— Finance

ASX pulls back from record high but BNPL keeps surging on Afterpay deal

The ASX was unable to maintain momentum after yesterday’s fresh record high, but buy-now-pay later stocks kept basking in the glow of the Afterpay deal. The Australian sharemarket pulled back on Tuesday, unable to maintain momentum after reaching a record high on Monday.

The benchmark S&P/ASX200 index, which has repeatedly set new all-time records recently, closed 0.23 percent lower at 7474.5 while the All Ordinaries Index dipped 0.13 percent to 7750.5.

It followed a mixed lead from Wall St overnight, when the S&P 500 Index and Dow Jones Industrial Average ended in negative territory as concerns about Covid variants and peaking economic growth outweighed strong earnings results, Ord Minnett said.

“The Aussie share market has been unable to extend its big gains from yesterday,” CommSec analyst James Tao said. “Leading declines are the likes of resources – energy and materials both well in negative territory.

“We had oil prices overnight sliding more than 3 percent on concerns of the spread of the Delta variant, of course, and how that may impact future crude demand.”

Woodside Petroleum gave up 1.45 percent to $21.82, Santos declined 1.08 percent to $6.42, and its takeover target Oil Search, retreated 1.25 percent to $3.94.

Rio Tinto weakened 0.63 percent to $132.39, BHP fell 1.38 percent to $52.96, and Fortescue backtracked 1.6 percent to $24.

The banks also weighed on the market, with ANZ sliding 0.7 percent to $28.01, Commonwealth Bank easing 0.2 percent to $101.45, National Australia Bank dropping 0.79 percent to $26.34, and Westpac shedding 0.92 percent to $24.80.

OMG chief executive Ivan Tchourilov said buy-now-pay-later investors were still savoring yesterday’s news of the Afterpay acquisition by US company Square, co-founded by Twitter’s Jack Dorsey.

“The offer is all-scrip, so we’ll be seeing a lot of seesawing in the price of Square Inc and Afterpay while the theoretical offer price bounces around,” Mr. Tchourilov said.

Afterpay jumped 11.37 per cent to $127.85 after soaring 18.77 per cent on Monday. Others in the sector were “still basking in the afterglow”, Mr. Tchourilov said. Zip rose 7.46 percent to $7.78, IOUpay rocketed 27.9 percent to 27.5 cents, and Openpay leaped 8.94 percent to $1.28.

Crown Resorts announced Xavier Walsh, the head of its Melbourne casino at the center of the money-laundering scandal, would step down by the end of this month.

Crown also said during its closing submissions for the Victorian royal commission that a replacement for interim executive chair Helen Coonan would be announced shortly, allowing her to step down from the role she took on in February by the end of this month.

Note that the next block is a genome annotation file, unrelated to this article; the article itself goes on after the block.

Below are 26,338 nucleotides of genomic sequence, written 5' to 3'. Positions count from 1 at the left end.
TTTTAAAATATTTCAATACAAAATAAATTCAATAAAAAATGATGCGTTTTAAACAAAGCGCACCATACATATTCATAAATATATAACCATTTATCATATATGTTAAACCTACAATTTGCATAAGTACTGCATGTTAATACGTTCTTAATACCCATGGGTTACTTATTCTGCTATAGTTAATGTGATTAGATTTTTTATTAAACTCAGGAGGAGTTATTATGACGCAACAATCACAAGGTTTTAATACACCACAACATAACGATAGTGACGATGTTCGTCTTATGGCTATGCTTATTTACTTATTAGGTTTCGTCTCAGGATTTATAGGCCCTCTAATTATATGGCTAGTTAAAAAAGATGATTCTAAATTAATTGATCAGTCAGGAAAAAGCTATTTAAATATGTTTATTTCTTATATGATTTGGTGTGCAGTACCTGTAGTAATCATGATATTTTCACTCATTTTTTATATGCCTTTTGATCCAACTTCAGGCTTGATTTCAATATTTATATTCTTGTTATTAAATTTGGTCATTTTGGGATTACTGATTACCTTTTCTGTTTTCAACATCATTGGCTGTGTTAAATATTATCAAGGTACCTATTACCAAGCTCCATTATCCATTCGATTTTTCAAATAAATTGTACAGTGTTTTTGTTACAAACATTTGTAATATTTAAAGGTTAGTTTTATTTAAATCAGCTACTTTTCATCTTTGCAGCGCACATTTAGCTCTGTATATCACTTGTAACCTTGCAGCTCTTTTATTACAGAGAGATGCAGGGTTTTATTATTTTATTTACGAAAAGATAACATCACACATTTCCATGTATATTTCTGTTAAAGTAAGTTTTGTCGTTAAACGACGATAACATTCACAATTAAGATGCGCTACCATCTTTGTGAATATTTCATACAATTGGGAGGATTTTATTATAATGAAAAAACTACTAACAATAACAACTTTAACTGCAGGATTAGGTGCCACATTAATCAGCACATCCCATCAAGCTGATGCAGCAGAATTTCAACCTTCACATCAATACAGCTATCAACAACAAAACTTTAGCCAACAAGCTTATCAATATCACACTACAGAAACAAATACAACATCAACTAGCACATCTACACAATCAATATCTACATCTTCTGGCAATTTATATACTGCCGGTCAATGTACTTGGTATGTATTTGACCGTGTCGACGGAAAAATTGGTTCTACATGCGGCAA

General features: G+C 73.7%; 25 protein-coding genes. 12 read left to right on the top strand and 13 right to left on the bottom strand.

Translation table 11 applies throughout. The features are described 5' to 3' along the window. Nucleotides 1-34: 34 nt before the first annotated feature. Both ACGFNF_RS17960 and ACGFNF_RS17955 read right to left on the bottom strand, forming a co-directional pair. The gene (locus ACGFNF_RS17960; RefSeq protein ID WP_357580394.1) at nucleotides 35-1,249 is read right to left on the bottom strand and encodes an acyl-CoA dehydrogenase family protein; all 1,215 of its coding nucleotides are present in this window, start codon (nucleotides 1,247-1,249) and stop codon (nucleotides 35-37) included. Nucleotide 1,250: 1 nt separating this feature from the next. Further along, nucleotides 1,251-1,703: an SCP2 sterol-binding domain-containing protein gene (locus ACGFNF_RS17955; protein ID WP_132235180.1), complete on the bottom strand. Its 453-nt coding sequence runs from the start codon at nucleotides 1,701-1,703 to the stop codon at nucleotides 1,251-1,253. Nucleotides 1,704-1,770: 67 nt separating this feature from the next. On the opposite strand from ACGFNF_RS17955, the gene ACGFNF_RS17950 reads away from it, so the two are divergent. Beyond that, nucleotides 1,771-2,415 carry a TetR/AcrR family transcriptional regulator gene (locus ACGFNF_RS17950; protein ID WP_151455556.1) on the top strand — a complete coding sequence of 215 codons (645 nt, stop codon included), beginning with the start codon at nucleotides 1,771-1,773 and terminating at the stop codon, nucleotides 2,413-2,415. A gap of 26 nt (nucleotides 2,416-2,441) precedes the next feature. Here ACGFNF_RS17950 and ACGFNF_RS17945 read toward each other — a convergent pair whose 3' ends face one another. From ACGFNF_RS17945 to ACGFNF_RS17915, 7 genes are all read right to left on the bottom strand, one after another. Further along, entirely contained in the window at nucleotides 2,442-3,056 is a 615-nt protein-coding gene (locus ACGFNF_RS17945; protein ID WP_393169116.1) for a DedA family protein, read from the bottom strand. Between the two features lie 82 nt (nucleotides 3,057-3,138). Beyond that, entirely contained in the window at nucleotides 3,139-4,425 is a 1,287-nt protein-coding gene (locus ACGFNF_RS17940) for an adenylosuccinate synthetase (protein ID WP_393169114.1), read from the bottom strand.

Shares in Crown added 1.68 per cent to $9.08. Myer lifted 4.17 percent to 50 cents after Solomon Lew’s Premier Investments announced it was pushing ahead to overhaul the department store chain’s board.

Premier, which owns retail brands including Smiggle and Peter Alexander, is Myer’s biggest shareholder but is bitterly disappointed by its performance. The investment group has asked Myer to commit to “allowing an appropriate window of opportunity after the release of the company’s results before calling this year’s annual general meeting”, where it wants a vote on board replacements.

Premier said it was in talks with “several highly regarded and well-credentialed independent non-executive directors”. A Myer spokesman said the company had consistently advised Premier Investments of its willingness to work constructively together, guided by principles including maintaining the independence of the Myer board.

Other principles included proportionate board representation with appropriate conflict protocols, ensuring minimal disruption to the business, and “that a change of control does not occur without realizing appropriate value for shareholders”.

“While indicating an intention to achieve an independent majority board, Premier Investments has consistently declined to provide any transparency regarding the independent directors to be nominated at the AGM in addition to its two or more Premier Investments representatives,” the spokesman said.

Gemma Broadhurst
Gemma Broadhurst is a 23-year-old computing student who enjoys extreme ironing, hockey and duck herding. She is kind and entertaining, but can also be very standoffish and a bit evil.She is an Australian Christian. She is currently at college. studying computing. She is allergic to milk. She has a severe phobia of chickens

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